Twenty-four Republican senators signed the letter to Biden declaring they will not vote for a debt-ceiling increase that doesn’t include structural reforms. McConnell did not sign the letter, nor did two other key members of his leadership team, Senate GOP Whip John Thune (S.D.) and Sen. John Cornyn (Texas).
McConnell later downplayed his lack of a signature. “I wouldn’t read too much into it. There are letters floating around in our conference all the time. Most of the time, I don’t sign them,” he said.
McConnell said he can’t imagine any debt-limit deal negotiated in the Senate could pass the House so he will leave it to Biden and House Speaker Kevin McCarthy (R-Calif.) to work out an agreement.
“We’re all behind Kevin and wishing him well in the negotiation,” he told reporters last week.
He also called for Democrats to agree to spending cuts, noting that Schumer used the debt-ceiling as “leverage” to negotiate a $320 billion discretionary spending increase under former President Trump.
McConnell’s allies say Scott’s leadership of the National Republican Senatorial Committee in the last election cycle raised questions about his strategic decisionmaking. They argue that he burned up too much money prospecting for online donors and that his 12-point plan calling for bold reforms put GOP candidates on the defensive.
Sen. Lindsey Graham (R-S.C.), who voted for Scott’s leadership bid, is predicting that Biden and McCarthy will hit an impasse and the debt-limit negotiation will shift to the Senate, just like it did in 2011.
“I think [McConnell’s] position is, ‘Let’s see what the House can do that makes sense.’ But here’s the reality, the likelihood of the House being able to propose something seems to be questionable,” Graham said.
“Eventually Schumer’s going to bring up a bill to increase the debt ceiling, a clean debt-ceiling increase, and we’re going to have to vote on it” in the Senate, he added.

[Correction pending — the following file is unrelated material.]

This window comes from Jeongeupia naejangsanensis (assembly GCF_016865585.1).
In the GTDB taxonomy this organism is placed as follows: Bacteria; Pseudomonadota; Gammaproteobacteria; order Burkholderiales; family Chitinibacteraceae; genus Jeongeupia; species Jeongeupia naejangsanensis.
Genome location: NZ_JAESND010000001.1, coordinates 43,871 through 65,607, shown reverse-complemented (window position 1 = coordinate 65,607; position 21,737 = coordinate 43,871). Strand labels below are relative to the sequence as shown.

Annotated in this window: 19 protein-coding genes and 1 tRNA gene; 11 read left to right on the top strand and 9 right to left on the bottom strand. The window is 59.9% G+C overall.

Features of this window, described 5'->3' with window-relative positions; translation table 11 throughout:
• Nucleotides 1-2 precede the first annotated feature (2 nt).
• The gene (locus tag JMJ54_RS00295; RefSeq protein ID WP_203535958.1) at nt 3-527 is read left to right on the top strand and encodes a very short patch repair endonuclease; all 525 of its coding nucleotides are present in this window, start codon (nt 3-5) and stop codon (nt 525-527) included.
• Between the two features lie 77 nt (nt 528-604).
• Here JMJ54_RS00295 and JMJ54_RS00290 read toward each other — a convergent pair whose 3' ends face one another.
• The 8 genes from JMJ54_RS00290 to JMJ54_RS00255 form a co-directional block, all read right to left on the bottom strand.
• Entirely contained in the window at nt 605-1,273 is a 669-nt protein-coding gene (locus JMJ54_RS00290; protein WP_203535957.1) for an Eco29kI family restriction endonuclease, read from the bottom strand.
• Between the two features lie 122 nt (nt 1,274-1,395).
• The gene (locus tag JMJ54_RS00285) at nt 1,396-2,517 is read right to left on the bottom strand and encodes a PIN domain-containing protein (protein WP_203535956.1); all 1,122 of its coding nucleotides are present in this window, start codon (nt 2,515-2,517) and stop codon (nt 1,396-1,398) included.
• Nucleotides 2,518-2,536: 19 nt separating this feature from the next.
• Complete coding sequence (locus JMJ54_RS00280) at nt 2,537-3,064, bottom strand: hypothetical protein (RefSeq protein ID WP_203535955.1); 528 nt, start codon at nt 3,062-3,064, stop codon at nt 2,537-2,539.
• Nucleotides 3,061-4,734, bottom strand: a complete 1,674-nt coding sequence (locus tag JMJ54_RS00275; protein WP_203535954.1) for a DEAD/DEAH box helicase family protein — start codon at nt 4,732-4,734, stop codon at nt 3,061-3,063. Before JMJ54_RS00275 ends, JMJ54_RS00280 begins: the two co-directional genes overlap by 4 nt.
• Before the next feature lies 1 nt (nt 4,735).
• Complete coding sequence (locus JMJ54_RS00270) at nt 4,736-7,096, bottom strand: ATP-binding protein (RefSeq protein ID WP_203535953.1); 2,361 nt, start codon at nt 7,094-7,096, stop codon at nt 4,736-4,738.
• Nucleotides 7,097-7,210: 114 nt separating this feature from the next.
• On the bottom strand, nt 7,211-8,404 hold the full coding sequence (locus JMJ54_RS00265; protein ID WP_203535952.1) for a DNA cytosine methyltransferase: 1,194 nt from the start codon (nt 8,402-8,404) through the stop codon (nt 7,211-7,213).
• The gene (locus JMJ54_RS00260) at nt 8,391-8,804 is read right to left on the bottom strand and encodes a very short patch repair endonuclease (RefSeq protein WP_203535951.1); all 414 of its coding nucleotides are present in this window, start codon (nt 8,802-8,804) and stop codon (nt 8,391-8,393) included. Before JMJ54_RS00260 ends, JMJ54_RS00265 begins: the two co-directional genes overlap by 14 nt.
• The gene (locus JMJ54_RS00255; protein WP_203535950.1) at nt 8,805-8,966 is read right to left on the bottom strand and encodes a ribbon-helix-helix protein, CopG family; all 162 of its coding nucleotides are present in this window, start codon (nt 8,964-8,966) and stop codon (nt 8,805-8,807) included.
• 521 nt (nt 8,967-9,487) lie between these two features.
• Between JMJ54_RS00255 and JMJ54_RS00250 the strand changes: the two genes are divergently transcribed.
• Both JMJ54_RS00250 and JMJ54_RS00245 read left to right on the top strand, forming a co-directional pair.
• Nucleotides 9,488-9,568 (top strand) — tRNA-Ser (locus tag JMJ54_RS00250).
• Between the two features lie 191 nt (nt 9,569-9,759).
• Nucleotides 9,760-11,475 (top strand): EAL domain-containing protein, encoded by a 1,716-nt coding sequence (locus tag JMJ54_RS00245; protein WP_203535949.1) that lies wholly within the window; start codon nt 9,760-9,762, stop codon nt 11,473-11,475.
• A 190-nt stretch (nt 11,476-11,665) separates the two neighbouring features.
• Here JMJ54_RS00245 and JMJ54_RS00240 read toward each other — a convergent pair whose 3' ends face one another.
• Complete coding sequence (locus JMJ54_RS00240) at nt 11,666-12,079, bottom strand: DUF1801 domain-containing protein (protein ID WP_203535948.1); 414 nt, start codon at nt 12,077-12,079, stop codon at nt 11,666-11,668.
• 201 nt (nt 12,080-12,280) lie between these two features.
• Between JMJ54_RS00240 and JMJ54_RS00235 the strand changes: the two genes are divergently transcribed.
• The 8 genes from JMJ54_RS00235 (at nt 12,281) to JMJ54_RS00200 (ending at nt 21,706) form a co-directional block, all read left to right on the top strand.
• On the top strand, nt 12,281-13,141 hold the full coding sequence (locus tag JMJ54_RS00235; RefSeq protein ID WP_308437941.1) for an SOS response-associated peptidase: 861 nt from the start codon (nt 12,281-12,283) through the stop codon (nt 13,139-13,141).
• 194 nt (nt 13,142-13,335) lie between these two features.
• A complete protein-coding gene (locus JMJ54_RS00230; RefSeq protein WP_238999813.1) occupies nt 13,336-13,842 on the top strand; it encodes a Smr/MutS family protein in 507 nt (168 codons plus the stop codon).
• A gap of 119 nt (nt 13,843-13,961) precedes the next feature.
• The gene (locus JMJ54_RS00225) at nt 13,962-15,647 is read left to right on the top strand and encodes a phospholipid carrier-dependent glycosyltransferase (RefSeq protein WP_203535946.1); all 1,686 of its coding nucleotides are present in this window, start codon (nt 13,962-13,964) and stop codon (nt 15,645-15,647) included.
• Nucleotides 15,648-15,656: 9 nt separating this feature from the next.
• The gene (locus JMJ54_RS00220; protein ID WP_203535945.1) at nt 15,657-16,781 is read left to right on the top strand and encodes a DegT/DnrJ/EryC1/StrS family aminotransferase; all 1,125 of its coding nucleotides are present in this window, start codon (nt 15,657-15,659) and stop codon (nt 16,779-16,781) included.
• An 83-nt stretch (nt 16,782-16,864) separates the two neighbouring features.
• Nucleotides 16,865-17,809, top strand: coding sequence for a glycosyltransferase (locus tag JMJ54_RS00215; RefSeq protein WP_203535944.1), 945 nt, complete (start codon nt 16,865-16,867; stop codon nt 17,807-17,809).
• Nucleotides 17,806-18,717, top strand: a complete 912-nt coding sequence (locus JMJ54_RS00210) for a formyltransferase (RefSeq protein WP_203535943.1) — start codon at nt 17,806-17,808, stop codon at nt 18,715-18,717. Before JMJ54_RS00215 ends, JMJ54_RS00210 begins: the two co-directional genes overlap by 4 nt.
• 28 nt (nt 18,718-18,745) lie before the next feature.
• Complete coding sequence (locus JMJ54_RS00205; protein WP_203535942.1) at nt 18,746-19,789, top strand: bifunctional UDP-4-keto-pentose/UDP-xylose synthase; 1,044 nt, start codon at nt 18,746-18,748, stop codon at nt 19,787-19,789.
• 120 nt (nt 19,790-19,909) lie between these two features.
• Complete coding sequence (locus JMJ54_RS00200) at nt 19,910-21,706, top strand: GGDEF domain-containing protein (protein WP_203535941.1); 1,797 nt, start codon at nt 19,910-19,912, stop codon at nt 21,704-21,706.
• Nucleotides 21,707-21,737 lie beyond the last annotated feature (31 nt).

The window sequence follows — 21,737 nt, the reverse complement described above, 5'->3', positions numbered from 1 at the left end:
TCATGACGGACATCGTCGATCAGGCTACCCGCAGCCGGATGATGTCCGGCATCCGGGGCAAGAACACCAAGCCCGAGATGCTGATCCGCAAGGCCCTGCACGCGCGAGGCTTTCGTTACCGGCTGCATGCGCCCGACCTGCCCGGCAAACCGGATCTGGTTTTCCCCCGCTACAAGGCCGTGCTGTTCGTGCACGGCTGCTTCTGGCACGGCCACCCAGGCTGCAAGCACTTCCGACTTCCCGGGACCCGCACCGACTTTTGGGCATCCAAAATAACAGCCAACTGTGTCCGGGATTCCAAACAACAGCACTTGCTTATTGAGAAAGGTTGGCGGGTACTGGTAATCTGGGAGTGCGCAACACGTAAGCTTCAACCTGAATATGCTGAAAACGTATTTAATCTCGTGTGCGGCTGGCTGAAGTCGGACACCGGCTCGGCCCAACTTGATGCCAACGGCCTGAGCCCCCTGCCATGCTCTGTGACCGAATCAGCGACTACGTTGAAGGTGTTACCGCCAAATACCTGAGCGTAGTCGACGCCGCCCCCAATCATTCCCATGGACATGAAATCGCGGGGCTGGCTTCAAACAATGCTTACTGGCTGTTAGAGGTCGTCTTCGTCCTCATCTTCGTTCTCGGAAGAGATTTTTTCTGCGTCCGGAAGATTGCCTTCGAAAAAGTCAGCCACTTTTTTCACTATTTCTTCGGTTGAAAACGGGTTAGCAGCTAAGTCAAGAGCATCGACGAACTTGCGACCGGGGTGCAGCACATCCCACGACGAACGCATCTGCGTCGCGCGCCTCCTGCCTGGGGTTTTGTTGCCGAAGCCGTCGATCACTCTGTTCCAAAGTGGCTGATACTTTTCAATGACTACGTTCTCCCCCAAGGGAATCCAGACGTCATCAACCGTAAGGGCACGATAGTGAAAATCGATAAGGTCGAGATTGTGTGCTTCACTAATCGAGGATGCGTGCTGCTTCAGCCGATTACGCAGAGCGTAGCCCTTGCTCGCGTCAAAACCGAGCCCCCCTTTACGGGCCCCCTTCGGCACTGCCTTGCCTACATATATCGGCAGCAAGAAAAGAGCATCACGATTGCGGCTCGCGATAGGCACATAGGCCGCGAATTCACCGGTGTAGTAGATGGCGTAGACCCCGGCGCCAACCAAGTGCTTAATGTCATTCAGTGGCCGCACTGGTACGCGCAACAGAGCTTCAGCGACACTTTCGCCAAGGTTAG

Graham said he wants McConnell and Schumer to be aware that there’s going to be strong pushback to passing a clean debt-ceiling increase if Biden fails to reach a deal with McCarthy.
“I’m hoping that our folks will start thinking about how to deal with what I think is the most likely scenario which is the House can’t get there with the president,” he said. “I’m not going to vote for a clean debt-ceiling increase. I want Mitch to know that. I want Schumer to know that. I think it would be impossible to get 60 [Senate] votes for a clean debt-ceiling increase.”
Sen. Ted Cruz (R-Texas), who drafted the final language of the conference rule requiring spending reforms to be linked to debt-limit legislation, said his Senate colleagues need to stand firm against a clean debt-ceiling increase.
“I can tell you that is the position of the Republican conference as written in the rules of the Republican conference,” he said. “Unless someone affirmatively stakes out a different position, my assumption is that will be the position of Republicans. It certainly should be,” he said.
He pointed out that the debt limit was used as “leverage” in the past to enact two of the biggest fiscal reforms in decades: the 2011 Budget Control Act, which McConnell negotiated with then-Vice President Biden, and the Gramm-Rudman-Hollings Act, which first enacted budget sequestration.
Cruz voted for Scott to replace McConnell as leader in the fall.